Sukhamo Devi (1986): Venu Nagavally’s seminal work, which is also partly biographical, has two love stories running parallelly. There is Nandan (Shankar) and Devi (Urvashi) and there is Sunny (Mohanlal) and Thara (Geetha). If the former couple has a conventional romance, the latter gleefully make a song and dance out of it.
Sunny lives up to his name—all sunshine and laughter, the life of every party, model lover and friend. And the signs are ominous—the happiness that precedes an impending doom. So, it seems natural that Sunny’s death shakes the core of the narrative and almost leaves it lifeless. Mohanlal is charming as Sunny, whose infectious joie de vivre makes it impossible for the audience to not be affected by his untimely demise. Sunny is the body and soul of Sukhamo Devi, and a prediction to the popularity of Mohanlal. Watch it on Hotstar.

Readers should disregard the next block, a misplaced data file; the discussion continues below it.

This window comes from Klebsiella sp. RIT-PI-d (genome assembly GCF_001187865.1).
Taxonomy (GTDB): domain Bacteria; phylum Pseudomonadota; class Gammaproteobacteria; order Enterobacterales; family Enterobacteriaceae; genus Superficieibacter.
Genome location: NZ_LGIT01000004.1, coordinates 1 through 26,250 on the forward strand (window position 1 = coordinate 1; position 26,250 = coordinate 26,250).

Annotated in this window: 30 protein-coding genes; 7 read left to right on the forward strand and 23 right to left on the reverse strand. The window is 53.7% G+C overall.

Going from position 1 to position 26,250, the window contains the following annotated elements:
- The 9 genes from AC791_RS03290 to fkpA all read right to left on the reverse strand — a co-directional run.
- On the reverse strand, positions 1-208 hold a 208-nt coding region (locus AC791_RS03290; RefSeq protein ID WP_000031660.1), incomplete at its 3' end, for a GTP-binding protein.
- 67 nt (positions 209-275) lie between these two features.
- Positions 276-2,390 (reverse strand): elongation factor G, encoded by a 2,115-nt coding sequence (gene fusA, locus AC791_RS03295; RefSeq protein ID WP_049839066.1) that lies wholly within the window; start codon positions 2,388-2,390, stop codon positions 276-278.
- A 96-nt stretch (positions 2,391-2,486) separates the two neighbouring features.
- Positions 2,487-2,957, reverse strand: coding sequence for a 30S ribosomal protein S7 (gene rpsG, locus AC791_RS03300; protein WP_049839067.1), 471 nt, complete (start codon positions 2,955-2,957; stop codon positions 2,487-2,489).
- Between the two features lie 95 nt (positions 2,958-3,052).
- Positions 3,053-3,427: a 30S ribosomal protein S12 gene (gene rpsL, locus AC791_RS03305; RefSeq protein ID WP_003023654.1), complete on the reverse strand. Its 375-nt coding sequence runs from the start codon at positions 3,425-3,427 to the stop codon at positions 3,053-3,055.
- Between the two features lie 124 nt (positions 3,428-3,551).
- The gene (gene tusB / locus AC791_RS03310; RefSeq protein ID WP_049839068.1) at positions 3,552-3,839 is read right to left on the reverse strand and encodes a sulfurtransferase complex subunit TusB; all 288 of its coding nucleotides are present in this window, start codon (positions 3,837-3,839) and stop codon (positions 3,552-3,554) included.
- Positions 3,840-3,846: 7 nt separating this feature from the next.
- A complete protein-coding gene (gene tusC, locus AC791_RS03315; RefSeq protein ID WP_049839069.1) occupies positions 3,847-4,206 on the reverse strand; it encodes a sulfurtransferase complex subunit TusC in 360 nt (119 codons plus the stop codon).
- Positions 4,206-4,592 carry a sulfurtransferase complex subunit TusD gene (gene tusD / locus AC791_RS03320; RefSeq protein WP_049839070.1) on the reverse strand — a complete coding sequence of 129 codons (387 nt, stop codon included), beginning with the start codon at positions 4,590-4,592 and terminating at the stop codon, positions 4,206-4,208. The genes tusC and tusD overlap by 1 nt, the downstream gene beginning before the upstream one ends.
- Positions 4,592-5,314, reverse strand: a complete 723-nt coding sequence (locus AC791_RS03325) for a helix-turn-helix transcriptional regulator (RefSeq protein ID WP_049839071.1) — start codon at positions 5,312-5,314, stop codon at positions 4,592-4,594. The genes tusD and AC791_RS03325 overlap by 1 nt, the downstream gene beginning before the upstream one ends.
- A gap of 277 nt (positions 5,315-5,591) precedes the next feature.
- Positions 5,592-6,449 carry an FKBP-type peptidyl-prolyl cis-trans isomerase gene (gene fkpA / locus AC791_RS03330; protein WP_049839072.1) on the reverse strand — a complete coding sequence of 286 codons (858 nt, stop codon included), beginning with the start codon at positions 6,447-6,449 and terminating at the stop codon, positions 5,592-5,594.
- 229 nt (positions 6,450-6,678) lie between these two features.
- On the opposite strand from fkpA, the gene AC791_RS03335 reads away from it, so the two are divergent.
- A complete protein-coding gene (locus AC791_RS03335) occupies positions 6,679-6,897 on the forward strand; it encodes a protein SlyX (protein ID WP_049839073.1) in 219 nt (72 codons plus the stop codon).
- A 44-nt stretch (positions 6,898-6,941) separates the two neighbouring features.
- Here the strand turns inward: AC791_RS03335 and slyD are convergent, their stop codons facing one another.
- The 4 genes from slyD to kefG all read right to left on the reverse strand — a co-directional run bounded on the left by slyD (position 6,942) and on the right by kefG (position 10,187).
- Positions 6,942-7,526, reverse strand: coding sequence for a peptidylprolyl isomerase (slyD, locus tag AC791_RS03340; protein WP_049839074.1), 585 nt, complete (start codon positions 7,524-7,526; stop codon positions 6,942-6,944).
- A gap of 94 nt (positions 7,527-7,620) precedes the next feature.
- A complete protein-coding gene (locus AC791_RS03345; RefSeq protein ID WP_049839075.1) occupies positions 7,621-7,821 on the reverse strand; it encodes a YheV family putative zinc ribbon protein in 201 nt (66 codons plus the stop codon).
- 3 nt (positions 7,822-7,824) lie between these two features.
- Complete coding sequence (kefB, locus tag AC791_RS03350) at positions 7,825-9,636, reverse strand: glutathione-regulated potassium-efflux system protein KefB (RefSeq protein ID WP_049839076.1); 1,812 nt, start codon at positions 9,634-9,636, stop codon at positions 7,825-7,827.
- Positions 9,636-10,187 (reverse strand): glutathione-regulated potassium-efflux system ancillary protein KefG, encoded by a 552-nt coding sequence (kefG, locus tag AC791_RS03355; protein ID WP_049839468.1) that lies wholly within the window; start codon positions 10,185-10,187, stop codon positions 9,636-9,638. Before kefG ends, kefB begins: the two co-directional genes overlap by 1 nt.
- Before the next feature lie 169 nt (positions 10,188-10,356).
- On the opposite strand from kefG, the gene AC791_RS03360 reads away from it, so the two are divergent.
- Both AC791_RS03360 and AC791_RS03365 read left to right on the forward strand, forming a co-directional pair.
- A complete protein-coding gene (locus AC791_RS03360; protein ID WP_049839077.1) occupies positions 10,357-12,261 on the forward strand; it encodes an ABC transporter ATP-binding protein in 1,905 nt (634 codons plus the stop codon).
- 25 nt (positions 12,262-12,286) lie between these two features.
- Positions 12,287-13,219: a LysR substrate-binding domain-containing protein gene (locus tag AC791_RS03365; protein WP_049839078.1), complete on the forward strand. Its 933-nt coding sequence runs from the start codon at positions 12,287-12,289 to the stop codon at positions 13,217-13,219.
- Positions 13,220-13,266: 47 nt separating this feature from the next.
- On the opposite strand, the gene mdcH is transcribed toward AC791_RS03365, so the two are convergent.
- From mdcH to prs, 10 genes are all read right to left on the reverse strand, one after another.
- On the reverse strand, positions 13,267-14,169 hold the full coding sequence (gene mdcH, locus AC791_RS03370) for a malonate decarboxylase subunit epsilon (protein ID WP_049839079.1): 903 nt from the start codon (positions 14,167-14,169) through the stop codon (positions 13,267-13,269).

Padamudra (1988): Mohanlal’s first dual role has him playing a debauched father and a son who is carrying the burden of his father’s past misdeeds. Written and directed by R Sukumaran, the narrative is set in the backdrop of a village where a young man is constantly reminded of being an illegitimate child and his mother ridiculed.
The film oscillates between the past and the present, with Mohanlal catching the variations of the dual character with impeccable nuance, be it the anger, self-loathing and vulnerability simmering in the son or the lasciviousness and cockiness of the father. Watch it on YouTube.
Rangam (1985): Much before the feted Vanaprastham, Mohanlal did this little known underrated MT Vasudevan Nair-scripted, IV Sasi-directed film in the backdrop of Kathakali, where the actor played a gentle Kathakali artiste who takes a young classical dancer under his wings, only to fall in love with her. But the love is never returned as she falls for a fellow student.
The film ends with the guru exacting revenge for the shishya who gets cheated on by her partner. While there are only a few instances when he slips on the Kathakali costume, since the narrative is less about the profession and more about the character's personal journey, Mohanlal aces the role of the unrequited lover who carries a torch for the lady. And the actor’s transition is more internal, letting us buy into his vocation as a Kathakali dancer effortlessly. Watch it on YouTube.